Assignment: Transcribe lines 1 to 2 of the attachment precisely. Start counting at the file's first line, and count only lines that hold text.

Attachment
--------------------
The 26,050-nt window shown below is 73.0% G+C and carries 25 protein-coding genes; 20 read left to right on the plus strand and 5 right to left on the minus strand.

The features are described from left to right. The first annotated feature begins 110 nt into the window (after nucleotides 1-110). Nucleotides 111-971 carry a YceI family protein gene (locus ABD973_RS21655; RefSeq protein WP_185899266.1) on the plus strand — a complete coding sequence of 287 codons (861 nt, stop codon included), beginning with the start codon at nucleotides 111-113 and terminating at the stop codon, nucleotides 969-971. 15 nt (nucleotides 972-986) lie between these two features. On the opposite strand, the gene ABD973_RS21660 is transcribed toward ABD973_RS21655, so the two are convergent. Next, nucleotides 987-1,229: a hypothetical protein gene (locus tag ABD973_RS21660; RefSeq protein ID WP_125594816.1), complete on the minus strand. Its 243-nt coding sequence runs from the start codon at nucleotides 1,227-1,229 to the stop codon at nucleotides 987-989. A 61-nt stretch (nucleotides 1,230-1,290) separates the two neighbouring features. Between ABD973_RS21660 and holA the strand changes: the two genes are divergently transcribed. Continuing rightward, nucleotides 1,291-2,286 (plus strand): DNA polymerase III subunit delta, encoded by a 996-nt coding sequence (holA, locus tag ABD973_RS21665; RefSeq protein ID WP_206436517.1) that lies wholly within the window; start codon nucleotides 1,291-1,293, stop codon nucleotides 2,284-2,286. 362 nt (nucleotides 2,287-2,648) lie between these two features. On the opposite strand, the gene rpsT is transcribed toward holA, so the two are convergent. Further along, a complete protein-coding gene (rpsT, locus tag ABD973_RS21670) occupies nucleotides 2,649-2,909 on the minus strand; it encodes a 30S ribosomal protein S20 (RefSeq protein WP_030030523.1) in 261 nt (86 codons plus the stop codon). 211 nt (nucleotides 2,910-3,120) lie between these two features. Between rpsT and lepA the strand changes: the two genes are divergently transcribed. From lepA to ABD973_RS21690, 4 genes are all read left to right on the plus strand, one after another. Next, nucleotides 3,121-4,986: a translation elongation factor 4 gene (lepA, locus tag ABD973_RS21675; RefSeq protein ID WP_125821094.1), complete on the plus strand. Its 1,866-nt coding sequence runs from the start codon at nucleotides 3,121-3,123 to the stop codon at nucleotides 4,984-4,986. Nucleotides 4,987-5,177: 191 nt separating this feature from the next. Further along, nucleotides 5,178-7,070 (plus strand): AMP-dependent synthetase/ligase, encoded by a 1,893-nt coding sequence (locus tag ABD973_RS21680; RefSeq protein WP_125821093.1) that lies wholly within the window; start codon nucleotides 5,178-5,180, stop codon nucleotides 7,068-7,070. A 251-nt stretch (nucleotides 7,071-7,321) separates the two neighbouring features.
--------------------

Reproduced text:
The 26,050-nt window shown below is 73.0% G+C and carries 25 protein-coding genes; 20 read left to right on the plus strand and 5 right to left on the minus strand.

The features are described from left to right. The first annotated feature begins 110 nt into the window (after nucleotides 1-110). Nucleotides 111-971 carry a YceI family protein gene (locus ABD973_RS21655; RefSeq protein WP_185899266.1) on the plus strand — a complete coding sequence of 287 codons (861 nt, stop codon included), beginning with the start codon at nucleotides 111-113 and terminating at the stop codon, nucleotides 969-971. 15 nt (nucleotides 972-986) lie between these two features. On the opposite strand, the gene ABD973_RS21660 is transcribed toward ABD973_RS21655, so the two are convergent. Next, nucleotides 987-1,229: a hypothetical protein gene (locus tag ABD973_RS21660; RefSeq protein ID WP_125594816.1), complete on the minus strand. Its 243-nt coding sequence runs from the start codon at nucleotides 1,227-1,229 to the stop codon at nucleotides 987-989. A 61-nt stretch (nucleotides 1,230-1,290) separates the two neighbouring features. Between ABD973_RS21660 and holA the strand changes: the two genes are divergently transcribed. Continuing rightward, nucleotides 1,291-2,286 (plus strand): DNA polymerase III subunit delta, encoded by a 996-nt coding sequence (holA, locus tag ABD973_RS21665; RefSeq protein ID WP_206436517.1) that lies wholly within the window; start codon nucleotides 1,291-1,293, stop codon nucleotides 2,284-2,286. 362 nt (nucleotides 2,287-2,648) lie between these two features. On the opposite strand, the gene rpsT is transcribed toward holA, so the two are convergent. Further along, a complete protein-coding gene (rpsT, locus tag ABD973_RS21670) occupies nucleotides 2,649-2,909 on the minus strand; it encodes a 30S ribosomal protein S20 (RefSeq protein WP_030030523.1) in 261 nt (86 codons plus the stop codon). 211 nt (nucleotides 2,910-3,120) lie between these two features. Between rpsT and lepA the strand changes: the two genes are divergently transcribed. From lepA to ABD973_RS21690, 4 genes are all read left to right on the plus strand, one after another. Next, nucleotides 3,121-4,986: a translation elongation factor 4 gene (lepA, locus tag ABD973_RS21675; RefSeq protein ID WP_125821094.1), complete on the plus strand. Its 1,866-nt coding sequence runs from the start codon at nucleotides 3,121-3,123 to the stop codon at nucleotides 4,984-4,986. Nucleotides 4,987-5,177: 191 nt separating this feature from the next. Further along, nucleotides 5,178-7,070 (plus strand): AMP-dependent synthetase/ligase, encoded by a 1,893-nt coding sequence (locus tag ABD973_RS21680; RefSeq protein WP_125821093.1) that lies wholly within the window; start codon nucleotides 5,178-5,180, stop codon nucleotides 7,068-7,070. A 251-nt stretch (nucleotides 7,071-7,321) separates the two neighbouring features.